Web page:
Presentation on theme: "Adaptations &You! You are made of traits. What is a trait?"— Presentation transcript:
You are made of traits. What is a trait?
A trait is … a distinct characteristic (hair color, height, etc.) of an organism that may be inherited or acquired. What’s the difference between an inherited and acquired trait?
Acquired Trait … A characteristic that is learned or obtained through experience. It is not passed on to offspring.
Examples of acquired traits.
Inherited Trait … A characteristic that is passed from parent to offspring through the process of genetics.
Examples of inherited traits.
How do you get an inherited trait? An inherited trait is passed on during reproduction.
There are two types of reproduction … Asexual reproduction Sexual reproduction
Asexual reproduction is reproduction without sex. You only need one parent.
The offspring is/are identical to the parent. You can’t identify offspring or parent.
There are two types of asexual reproduction.
Fission – the parent splits into two or more identical organisms. Examples
Fragmentation/regeneration – the parent breaks into different fragments and each grow into a new organism.
Sexual Reproduction Reproduction with two parents – a male and female.
The female produces an egg. The male produces sperm.
When the egg & sperm unite, offspring are produced. Offspring are similar to, but different, from the parents.
Half of the genetic material comes from each parent.
Asexual Reproduction Advantages Disadvantages Fast Easy Don’t have to find a partner Don’t have to travel Less can go wrong Don’t have to raise offspring No variety
Sexual Reproduction Advantages Disadvantages VarietySlow Complex Have to have a partner May have to travel Much can go wrong Time raising offspring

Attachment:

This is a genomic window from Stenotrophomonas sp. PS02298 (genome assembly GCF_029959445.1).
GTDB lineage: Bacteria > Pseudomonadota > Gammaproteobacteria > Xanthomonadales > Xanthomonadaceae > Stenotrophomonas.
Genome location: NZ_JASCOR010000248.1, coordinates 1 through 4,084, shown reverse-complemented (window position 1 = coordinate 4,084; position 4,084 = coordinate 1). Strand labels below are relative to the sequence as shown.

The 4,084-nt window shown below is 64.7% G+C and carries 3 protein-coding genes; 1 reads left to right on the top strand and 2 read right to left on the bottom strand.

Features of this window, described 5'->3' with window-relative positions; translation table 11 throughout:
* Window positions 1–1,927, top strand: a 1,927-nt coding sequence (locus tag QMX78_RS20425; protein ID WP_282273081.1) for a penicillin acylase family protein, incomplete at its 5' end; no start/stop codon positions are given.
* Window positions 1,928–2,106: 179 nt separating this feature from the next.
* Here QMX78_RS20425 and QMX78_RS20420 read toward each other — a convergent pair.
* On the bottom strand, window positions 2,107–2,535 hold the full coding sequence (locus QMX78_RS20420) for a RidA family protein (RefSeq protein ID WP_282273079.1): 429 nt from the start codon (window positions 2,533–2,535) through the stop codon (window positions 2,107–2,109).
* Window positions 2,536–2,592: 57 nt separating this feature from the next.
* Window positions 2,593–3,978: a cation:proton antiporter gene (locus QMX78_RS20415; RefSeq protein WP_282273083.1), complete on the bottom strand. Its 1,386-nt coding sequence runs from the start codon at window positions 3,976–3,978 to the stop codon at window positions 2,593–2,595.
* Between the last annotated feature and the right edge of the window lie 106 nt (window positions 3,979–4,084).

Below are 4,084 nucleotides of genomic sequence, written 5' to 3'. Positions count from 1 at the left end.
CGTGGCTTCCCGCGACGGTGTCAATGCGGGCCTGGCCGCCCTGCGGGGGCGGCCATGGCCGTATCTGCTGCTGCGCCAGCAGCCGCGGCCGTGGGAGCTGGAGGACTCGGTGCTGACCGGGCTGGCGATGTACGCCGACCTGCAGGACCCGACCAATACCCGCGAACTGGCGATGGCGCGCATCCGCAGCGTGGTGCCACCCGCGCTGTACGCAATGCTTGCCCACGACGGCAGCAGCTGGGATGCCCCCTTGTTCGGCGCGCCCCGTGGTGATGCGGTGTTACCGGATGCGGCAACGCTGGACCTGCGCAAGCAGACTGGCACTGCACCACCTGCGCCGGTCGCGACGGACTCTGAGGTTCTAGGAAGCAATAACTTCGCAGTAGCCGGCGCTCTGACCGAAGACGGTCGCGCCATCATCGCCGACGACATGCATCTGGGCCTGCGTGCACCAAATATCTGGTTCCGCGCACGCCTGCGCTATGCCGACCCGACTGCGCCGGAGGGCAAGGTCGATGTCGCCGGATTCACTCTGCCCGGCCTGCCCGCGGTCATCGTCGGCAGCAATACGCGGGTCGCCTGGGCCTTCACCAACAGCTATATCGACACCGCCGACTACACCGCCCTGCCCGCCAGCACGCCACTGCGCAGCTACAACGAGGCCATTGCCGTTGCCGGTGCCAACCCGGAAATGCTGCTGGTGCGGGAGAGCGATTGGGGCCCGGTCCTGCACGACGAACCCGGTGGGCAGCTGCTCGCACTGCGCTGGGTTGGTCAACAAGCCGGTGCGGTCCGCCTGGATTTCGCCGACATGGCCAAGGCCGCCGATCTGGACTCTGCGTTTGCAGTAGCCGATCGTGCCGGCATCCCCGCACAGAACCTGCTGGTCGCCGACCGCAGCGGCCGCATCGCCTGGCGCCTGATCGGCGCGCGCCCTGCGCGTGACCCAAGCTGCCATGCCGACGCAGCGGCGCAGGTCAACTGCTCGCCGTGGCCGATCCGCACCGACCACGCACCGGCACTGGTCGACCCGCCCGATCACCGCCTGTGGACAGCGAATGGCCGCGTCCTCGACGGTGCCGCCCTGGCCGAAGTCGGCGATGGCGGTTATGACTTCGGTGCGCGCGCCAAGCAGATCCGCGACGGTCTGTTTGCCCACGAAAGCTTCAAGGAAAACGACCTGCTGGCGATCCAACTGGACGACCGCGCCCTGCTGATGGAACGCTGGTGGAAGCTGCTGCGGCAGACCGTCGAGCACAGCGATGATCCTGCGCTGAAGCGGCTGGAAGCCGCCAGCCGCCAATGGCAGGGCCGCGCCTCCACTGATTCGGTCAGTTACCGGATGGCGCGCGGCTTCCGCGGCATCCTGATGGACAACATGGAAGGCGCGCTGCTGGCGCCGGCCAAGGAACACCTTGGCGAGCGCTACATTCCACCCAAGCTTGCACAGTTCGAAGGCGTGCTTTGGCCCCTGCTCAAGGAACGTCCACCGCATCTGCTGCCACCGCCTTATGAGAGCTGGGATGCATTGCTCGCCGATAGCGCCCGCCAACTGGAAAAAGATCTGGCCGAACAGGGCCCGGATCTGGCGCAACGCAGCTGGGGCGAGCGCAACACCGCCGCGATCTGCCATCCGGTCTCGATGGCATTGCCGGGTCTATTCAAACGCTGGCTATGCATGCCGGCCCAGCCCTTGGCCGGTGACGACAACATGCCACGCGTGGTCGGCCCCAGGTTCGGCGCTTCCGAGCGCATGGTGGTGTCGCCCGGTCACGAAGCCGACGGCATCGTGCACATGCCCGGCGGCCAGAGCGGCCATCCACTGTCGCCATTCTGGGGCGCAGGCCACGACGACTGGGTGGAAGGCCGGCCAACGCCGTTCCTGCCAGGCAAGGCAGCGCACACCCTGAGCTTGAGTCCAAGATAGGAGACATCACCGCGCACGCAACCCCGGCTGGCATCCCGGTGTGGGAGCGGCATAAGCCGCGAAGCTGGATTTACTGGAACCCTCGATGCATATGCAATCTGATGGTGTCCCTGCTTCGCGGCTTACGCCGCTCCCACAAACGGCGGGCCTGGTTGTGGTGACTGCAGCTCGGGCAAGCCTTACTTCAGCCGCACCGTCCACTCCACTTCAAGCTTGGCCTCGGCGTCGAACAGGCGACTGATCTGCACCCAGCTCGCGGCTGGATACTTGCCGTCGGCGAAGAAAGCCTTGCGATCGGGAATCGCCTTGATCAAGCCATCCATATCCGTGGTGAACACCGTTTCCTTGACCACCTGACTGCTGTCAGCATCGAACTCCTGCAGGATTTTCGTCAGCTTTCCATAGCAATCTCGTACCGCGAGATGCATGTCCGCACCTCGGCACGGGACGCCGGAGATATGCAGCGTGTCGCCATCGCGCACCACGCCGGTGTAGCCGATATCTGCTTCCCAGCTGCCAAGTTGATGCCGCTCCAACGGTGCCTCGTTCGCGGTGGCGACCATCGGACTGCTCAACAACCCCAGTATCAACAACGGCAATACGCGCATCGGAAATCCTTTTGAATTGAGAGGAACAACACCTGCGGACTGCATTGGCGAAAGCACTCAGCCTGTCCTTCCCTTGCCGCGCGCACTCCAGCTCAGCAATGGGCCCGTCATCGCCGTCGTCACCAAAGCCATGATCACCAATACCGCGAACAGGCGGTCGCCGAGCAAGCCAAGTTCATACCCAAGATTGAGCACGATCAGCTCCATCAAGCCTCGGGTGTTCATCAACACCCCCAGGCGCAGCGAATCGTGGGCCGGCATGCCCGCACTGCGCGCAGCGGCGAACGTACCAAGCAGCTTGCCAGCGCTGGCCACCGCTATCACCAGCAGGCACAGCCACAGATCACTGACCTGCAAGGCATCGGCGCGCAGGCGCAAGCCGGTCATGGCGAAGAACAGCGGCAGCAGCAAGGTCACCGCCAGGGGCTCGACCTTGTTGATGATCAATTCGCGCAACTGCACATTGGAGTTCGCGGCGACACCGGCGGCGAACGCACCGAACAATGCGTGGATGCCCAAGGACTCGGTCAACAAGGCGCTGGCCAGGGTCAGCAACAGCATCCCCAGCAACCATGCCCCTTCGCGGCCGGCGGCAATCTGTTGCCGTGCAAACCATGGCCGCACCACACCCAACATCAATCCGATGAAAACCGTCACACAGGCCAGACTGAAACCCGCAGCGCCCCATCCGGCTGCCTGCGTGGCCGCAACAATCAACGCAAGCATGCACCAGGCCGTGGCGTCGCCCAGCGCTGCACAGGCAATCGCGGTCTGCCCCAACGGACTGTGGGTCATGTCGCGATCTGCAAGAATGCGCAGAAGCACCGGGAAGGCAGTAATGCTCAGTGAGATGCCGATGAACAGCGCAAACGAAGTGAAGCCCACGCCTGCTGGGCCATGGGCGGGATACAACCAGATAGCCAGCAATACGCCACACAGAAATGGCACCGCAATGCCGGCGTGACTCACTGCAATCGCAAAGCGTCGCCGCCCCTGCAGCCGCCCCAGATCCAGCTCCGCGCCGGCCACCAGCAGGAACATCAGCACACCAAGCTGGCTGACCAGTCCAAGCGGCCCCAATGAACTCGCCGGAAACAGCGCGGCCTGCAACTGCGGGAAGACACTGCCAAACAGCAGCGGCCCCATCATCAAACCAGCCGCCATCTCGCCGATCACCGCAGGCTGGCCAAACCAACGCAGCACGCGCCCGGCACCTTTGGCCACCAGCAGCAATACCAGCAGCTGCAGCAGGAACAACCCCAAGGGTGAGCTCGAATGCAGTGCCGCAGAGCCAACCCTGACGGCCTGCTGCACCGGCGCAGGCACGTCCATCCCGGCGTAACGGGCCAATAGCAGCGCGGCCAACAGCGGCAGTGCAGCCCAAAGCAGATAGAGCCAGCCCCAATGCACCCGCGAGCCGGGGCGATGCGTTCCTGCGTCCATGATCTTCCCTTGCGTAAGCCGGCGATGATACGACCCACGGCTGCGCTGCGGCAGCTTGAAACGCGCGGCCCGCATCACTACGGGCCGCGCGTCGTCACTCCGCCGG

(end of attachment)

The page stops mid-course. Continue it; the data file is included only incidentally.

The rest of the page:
Now we know about traits, what do they do for us? They are responsible for survival in an environment.
Traits help an organism adapt to its environment. Adaptations - Characteristics that give an organism a better chance of survival.
There are two types of adaptations. These are the inherited traits. The first type is structural adaptations.
These are the acquired traits. The second type is behavioral adaptations.
Structural traits help an organism survive in certain environments.
Bird beaks are great examples of adaptations. BeakFood Cracker Seed eater. The bill is strong and used to crack open seeds.
BeakFood Tweezers Insect eater. They are used to pick insects off leaves, twigs, and bark. Chisel Insect eater. Chisel is used to get insects under bark. Needle Nectar eater. Uses needle beak to get into flowers to get the nectar. Hook Meat eater. Used to bite the skull or neck; tears the body into pieces small enough to swallow.
When is a trait a disadvantage? When the environment changes.
Look at bird beaks again. What’s a seed eater to do if the seeds are gone? The beak is so strong it will smash insects & fruits.
What good is white fur if it never snows? Webbed feet are not that helpful on the land.
What are some unique adaptations & traits? How about mimicry? (resemblance of a species to another species or natural objects; provides concealment and protection from predators).
The Monarch and Viceroy The monarch is a bitter-tasting butterfly. The viceroy mimics the monarch.
The Honey Bee and Syrphid Fly The honey bee has a nasty sting predators avoid. The syrphid fly mimics the honey bee.
The Coral & Scarlet King Snakes The coral snake is poisonous. The scarlet king snake mimics the coral snake. "Red on yellow, kill a fellow. Red on black, won't hurt Jack."
The Orchid and the Mantid The orchid attracts insects for pollination. The orchid mantid mimics the orchid in order to catch prey.
We can selectively choose traits for plants and animals.
The original corn was tough and had little taste. We have selectively chosen corn traits; our corn is now soft and sweet.
100 years ago, cows gave less milk than they do today. Through selective breeding, cows give more milk than in the past.
Dogs have been selectively bred for desired traits. ?
Body structure is also adapted to a specific environment.
Birds have hollow bones and other specialized bones to aid flight.
Hair and blubber insults the body. The otter’s hair concentration is between 170,000 – 1,062,000 per square inch.
Hair and blubber insults the body.
The shape of a fish’s body helps it move through the water.